South Australia announced Sunday that it will install solar panels and Tesla batteries in 50,000 homes, a project to turn housing for locals into a gigantic power plant.
The largest battery in the world, a lithium-ion battery supplied by Tesla, the electric car manufacturer founded by billionaire Elon Musk, is already in South Australia where it has to power 30,000 homes.
The local government is trying to put in place other means to overcome the shortcomings of its electricity network with clean energy.
The State of South Australia was completely stripped of electricity in 2016 as a result of high winds and torrential rains.
The project unveiled on Sunday plans to install free of charge residents solar panels and Tesla batteries. It will be financed by the sale of excess electricity generated by the grid.
“My government has already offered the world its largest battery, now we will offer the world its largest virtual power plant,” said Premier Jay Weatherill.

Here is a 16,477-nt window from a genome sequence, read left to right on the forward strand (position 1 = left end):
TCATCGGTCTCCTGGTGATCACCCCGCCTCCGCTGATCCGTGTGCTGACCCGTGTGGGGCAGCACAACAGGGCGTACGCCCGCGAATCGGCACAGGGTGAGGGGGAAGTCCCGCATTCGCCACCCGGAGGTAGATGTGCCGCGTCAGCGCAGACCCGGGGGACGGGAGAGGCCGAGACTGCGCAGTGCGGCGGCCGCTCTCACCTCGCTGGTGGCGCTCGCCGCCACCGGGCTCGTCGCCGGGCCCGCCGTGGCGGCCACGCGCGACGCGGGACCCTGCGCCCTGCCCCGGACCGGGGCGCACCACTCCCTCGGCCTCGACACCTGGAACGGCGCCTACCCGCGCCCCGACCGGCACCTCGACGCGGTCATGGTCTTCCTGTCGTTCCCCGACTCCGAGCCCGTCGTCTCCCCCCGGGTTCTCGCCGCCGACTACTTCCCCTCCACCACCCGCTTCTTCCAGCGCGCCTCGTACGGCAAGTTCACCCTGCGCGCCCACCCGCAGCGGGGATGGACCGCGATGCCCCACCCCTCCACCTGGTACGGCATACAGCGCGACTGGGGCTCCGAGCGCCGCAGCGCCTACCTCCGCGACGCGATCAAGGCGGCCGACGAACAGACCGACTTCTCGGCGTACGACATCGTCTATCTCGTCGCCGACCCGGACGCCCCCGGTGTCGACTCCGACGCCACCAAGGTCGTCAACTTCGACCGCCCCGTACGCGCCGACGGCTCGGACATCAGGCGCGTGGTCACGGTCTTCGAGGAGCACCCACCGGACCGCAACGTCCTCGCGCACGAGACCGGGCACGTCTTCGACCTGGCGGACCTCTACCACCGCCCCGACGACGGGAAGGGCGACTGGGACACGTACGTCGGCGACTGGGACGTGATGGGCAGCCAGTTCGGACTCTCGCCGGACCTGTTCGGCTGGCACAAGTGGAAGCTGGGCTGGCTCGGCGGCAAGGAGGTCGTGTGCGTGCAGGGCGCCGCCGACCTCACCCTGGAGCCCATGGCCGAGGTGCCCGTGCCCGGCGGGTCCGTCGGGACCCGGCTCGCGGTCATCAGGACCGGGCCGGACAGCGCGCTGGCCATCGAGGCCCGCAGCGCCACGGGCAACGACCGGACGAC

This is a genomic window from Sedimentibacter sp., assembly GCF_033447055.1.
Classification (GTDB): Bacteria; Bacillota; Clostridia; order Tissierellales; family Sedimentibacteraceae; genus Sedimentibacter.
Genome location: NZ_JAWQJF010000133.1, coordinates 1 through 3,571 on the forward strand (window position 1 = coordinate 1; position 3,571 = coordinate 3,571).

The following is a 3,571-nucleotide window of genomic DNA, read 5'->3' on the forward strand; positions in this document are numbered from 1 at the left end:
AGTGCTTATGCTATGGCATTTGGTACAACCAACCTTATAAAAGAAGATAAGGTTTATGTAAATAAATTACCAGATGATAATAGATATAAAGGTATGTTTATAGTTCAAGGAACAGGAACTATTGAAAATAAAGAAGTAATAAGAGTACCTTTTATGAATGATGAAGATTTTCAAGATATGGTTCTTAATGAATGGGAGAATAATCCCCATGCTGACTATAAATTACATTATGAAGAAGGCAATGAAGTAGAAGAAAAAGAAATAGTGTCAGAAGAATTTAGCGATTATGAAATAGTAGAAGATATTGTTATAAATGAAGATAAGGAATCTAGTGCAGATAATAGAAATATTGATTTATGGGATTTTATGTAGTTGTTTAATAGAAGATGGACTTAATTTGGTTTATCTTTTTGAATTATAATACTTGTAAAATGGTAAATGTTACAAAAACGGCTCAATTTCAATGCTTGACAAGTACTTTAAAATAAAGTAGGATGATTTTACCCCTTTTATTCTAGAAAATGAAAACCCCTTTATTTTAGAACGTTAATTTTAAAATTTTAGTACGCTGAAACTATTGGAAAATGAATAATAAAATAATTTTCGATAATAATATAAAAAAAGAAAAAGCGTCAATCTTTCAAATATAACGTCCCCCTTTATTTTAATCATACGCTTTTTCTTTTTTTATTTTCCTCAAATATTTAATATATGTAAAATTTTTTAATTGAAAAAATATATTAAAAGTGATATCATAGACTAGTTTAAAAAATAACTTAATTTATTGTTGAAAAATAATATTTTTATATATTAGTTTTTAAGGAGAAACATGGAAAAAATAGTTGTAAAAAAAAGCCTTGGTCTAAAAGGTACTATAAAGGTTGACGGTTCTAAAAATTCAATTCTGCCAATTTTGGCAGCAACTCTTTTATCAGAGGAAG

During the test phase, 1100 social housing units will be equipped with systems capable of producing 5 kW. Another 24,000 social housing units and private homes will be equipped for a total of 50,000 households within four years.
The project will be funded by the local government for two million Australian dollars (1.2 million euros) as well as a loan of 30 million Australian dollars granted a taxpayer fund for renewable technologies.
According to Tesla, the solar panel network will have a capacity of 250 megawatts and the batteries will have a storage capacity of 650 MWh.
“At key moments, the virtual plant will be able to provide as much energy as a coal-fired power plant or a gas turbine,” the automaker said in a statement.
The vast continent-continent is one of the world’s largest coal and gas producers, and the blackout in South Australia has brought the issue of energy security back to the fore.
Aging coal plants have been shut down. With strong demand for Australian gas exports, the authorities are worried about a shortage in the years to come.
According to official statistics published in 2016, more than 60% of the electricity produced in Australia comes from coal against 14% of clean electricity.